Viktor Orbán’s majority can’t be a blank check

Hungarian Prime Minister Viktor Orban and Columbian President Juan Manuel Santos (not pictured) give a statement to the media in Budapest, Hungary, May 11, 2018. REUTERS/Bernadett Szabo

Scholars often point to a core assumption of contemporary populism—a unitary and homogeneous conception of the “people.” This premise allows populist leaders to conflate their popular support with unanimity, as though the plurality or majority they enjoy were equivalent to Jean-Jacques Rousseau’s equally fictional “general will.”

Viktor Orbán’s inauguration in Hungary casts this mystification in high relief, as yesterday’s Washington Post report from Budapest makes clear:

Orbán, who celebrated the start of his fourth term as prime minister Thursday by proclaiming the death of liberal democracy, won a two-thirds parliamentary majority in last month’s vote. That gives him the freedom to pass any legislation or constitution change he wishes. He has said that a “Stop Soros” bill will be at the top of the new parliament’s agenda.

Although putatively intended to curb foreign influence and stop migration, the legislation also is aimed at limiting domestic dissent—an interpretation the government does not dispute.

“There is a legally elected and sovereign government, said Zoltan Kovacs, Orbán’s spokesman. When unelected people or organizations lobby or speak out “against the government, that is basically against the country.”

There it is, straight from the government’s mouthpiece: the government = the country. Never mind that Orbán’s party received just 49 percent of the popular vote and that only a gerrymandered system could have translated this plurality into a two-thirds legislative majority. If 49 percent of the people are the country, what are the other 51 percent? Nonpersons? Resident aliens? Enemies of the people? Another country? One thing is clear: According to Viktor Orbán and his supporters, they have forfeited the most basic right of citizenship—the ability to speak freely and openly about public matters.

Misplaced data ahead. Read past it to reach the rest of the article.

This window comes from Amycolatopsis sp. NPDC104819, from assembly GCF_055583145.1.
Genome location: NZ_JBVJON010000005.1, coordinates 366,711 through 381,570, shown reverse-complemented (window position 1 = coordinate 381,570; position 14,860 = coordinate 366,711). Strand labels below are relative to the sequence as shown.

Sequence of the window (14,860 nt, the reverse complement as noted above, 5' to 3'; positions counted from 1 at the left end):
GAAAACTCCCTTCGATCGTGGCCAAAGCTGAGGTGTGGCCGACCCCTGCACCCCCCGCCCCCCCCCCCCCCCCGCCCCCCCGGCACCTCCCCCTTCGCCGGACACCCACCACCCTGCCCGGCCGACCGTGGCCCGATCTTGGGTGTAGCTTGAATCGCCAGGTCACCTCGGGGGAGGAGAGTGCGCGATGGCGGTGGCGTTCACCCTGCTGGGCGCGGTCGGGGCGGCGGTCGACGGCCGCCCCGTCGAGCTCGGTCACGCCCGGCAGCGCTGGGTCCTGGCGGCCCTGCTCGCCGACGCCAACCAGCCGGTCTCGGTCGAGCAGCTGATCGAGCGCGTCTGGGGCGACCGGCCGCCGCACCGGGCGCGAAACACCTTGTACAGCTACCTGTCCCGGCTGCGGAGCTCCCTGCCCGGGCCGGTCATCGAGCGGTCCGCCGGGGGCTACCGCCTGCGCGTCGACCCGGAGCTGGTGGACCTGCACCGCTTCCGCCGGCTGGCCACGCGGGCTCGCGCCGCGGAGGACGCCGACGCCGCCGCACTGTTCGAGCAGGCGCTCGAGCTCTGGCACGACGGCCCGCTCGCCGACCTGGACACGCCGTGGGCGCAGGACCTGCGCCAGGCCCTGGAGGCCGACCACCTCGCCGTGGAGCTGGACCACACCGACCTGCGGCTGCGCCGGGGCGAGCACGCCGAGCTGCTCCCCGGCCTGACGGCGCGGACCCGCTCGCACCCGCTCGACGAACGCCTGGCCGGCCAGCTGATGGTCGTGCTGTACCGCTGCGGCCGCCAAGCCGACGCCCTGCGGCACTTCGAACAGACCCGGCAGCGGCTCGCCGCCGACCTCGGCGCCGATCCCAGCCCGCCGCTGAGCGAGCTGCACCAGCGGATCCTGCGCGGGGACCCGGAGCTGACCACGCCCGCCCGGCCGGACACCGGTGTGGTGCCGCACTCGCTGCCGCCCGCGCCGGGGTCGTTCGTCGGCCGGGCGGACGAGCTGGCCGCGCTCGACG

Liberal democracy begins from the opposite premise: In circumstances of liberty, a diversity of views is inevitable. Elections temporarily empower temporary majorities to take the lead. But while majorities may act on behalf of the country, they cannot pretend that all citizens share their views, or that those who don’t have surrendered their civic rights and civil liberties.

The European Union’s “cohesion funds” are designed to promote economic development in the EU’s poorer regions. Hungary receives larger subsidies per capita than any other member, and Orbán regularly commandeers these funds for his own political purposes. The question is what the EU can do to prevent this.

In response to the Polish government’s attack on the independence of the judiciary, the European Commission is working on a proposal to make cohesion funding conditional on the rule of law. The difficulty is that enforcing this policy would require unanimity, and Hungary has already pledged to vote against it. The Polish government would almost certainly return the favor if Hungary were targeted.

The rise of illiberal populist regimes is forcing the EU to face the contradiction between its legal commitments to representative democracy, pluralism, and the rule of law, on the one hand, and its governing structure on the other. Until the EU figures out how to square this circle, it will be forced to continue funding regimes that make a mockery of its principles.